It’s a well-known fact that you are more likely to be killed on a motorcycle accident than a car accident. However, the statistics are staggering. We are always alarmed at the number of people killed in Georgia motorcycle accidents.
In 2015, 4,976 people died in motorcycle crashes, up 8.3 percent from 4,594 the previous year according to the National Highway Traffic Safety Administration (NHTSA).
Figures from the safety agency found in that year motorcyclists were 29 times more likely than the occupants of passenger cars to die in a crash per vehicle mile traveled. They were almost five times more likely to be injured.
The statistics also suggest more people are riding motorcycles. The latest data from the NHTSA found there were 8.6 million private and commercial motorcycles on the highways of the United States in 2015 compared to 8 million the previous year.
In 2015, 88,000 motorcyclists were injured. Often injuries in motorcycle accidents can be very serious and involve head injuries, spinal injuries or amputations.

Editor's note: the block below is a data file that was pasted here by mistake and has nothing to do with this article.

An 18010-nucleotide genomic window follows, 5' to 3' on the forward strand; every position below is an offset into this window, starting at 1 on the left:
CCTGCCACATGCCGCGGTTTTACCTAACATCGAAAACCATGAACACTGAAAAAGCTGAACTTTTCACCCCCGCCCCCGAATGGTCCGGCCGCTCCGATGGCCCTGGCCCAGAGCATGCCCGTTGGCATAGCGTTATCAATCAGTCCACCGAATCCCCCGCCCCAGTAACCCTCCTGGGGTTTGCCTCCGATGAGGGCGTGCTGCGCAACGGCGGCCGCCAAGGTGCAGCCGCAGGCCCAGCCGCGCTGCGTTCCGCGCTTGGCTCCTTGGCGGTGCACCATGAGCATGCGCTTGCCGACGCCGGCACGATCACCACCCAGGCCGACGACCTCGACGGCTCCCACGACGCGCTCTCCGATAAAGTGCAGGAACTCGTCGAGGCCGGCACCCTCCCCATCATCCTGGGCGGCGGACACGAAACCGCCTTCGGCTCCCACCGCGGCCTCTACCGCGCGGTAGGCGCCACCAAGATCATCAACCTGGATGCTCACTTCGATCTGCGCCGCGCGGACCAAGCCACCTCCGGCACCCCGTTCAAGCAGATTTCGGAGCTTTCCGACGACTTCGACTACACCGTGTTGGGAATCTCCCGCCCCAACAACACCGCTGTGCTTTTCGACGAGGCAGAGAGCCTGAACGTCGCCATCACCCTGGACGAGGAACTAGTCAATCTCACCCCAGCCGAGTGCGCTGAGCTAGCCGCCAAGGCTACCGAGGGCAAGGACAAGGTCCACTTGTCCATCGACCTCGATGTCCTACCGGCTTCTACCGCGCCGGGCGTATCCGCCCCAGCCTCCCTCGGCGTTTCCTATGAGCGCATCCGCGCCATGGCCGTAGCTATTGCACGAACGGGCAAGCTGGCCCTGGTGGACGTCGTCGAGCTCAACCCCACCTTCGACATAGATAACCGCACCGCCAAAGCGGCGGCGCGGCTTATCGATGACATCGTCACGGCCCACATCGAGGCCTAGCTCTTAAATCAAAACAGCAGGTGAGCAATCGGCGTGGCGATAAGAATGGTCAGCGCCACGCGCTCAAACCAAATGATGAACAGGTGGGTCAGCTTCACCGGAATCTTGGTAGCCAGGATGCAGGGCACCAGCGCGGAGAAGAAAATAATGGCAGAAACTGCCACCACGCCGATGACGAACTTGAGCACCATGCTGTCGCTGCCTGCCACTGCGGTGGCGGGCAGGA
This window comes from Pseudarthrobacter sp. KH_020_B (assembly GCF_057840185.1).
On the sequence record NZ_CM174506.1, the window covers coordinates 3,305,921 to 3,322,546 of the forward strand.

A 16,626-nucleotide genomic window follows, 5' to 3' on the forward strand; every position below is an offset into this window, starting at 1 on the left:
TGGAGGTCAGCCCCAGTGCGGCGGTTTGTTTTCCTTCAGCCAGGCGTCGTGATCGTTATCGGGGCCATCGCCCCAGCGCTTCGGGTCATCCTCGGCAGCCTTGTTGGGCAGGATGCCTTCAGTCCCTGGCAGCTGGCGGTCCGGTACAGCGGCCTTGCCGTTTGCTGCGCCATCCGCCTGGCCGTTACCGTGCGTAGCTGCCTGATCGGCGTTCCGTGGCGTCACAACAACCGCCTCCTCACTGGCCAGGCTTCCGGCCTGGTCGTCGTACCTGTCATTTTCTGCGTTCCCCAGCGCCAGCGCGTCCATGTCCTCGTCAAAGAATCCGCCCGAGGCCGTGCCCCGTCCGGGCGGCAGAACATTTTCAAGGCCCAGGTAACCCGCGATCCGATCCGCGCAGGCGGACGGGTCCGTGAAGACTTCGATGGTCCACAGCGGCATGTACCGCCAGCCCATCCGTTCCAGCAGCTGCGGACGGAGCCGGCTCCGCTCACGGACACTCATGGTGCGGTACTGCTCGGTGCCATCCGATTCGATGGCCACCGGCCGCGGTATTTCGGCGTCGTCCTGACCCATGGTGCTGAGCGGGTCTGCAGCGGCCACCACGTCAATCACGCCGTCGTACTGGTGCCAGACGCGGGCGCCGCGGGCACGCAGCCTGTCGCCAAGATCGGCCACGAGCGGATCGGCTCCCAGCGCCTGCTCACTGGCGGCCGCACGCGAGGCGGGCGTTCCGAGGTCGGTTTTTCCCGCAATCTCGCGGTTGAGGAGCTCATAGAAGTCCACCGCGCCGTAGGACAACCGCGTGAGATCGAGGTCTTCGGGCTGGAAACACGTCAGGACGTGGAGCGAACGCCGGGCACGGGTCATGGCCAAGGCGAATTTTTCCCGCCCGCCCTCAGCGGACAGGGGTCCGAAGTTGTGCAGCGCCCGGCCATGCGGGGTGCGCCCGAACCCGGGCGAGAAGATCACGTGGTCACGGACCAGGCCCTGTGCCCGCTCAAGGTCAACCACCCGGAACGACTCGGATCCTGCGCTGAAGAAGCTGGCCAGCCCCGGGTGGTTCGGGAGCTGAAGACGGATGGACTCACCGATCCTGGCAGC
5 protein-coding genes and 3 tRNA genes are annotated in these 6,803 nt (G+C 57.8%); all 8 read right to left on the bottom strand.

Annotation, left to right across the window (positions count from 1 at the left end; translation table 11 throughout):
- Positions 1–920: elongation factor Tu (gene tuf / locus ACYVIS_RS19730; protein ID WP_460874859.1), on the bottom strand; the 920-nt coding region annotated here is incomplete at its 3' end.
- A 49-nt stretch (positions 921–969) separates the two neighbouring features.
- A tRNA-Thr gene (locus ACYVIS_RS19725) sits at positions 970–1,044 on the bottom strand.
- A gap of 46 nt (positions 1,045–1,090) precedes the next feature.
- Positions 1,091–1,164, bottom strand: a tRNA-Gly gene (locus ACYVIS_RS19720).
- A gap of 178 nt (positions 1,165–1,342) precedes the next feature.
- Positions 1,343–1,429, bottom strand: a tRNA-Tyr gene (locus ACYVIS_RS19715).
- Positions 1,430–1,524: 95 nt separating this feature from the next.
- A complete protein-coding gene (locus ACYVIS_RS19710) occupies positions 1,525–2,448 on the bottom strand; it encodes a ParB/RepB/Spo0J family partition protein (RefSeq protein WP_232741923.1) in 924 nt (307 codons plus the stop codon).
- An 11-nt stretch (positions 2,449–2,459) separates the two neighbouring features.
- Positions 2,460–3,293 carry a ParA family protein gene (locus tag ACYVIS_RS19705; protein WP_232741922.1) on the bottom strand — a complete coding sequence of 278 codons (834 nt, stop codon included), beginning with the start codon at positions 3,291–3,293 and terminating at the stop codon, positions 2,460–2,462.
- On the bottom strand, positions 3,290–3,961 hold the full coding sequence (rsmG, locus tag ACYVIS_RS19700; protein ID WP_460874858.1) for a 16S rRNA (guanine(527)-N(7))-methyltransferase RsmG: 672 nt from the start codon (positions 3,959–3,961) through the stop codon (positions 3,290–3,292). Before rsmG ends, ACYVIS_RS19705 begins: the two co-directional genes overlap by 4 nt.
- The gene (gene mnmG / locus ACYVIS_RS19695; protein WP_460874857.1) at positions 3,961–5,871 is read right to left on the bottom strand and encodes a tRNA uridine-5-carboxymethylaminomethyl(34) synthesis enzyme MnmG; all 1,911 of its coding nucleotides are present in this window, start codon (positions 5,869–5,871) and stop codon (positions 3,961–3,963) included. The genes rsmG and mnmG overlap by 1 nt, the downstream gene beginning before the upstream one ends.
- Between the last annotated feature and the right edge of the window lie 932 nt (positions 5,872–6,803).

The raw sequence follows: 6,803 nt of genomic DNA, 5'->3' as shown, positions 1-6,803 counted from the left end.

As many of 40 percent of the motorcyclists killed in 2015 were not wearing helmets. Motorcyclists lack the steel frame of a car or a truck and so are considerably more vulnerable to death or serious injuries on the roads of Georgia.
If you don’t wear a helmet, you are further increasing your chances of suffering serious injuries in a wreck.
More people are opting to ride a motorcycle later in life but a recent study shows older riders are more vulnerable.
A report in USA Today stressed the age of motorcycle riders in the USA is rising because the Baby Boomers are taking up riding or continuing it in their 50s, 60s and beyond. About 10 percent of riders were over age 50 in 1990. By 2003, that figure had risen to a quarter of all riders according to the study published in the journal Injury Prevention.
Researchers from Brown University, in Rhode Island, used reports from America’s emergency rooms to estimate that that nearly 1.5 million motorcycle riders, all but 15 percent of them male, were injured between 2001 and 2008.
Riders aged 20 to 39 were involved in the most accidents – 900,000. However, the injury rate rose fastest in riders over 60, and older riders were more likely to be seriously injured when compared to injured riders in their 20s and 30s.
Take care on the roads of Georgia if you are on two wheels. Read our safety tips for riders here. If you are injured in a motorcycle accident, please call us at (404) 913-1529.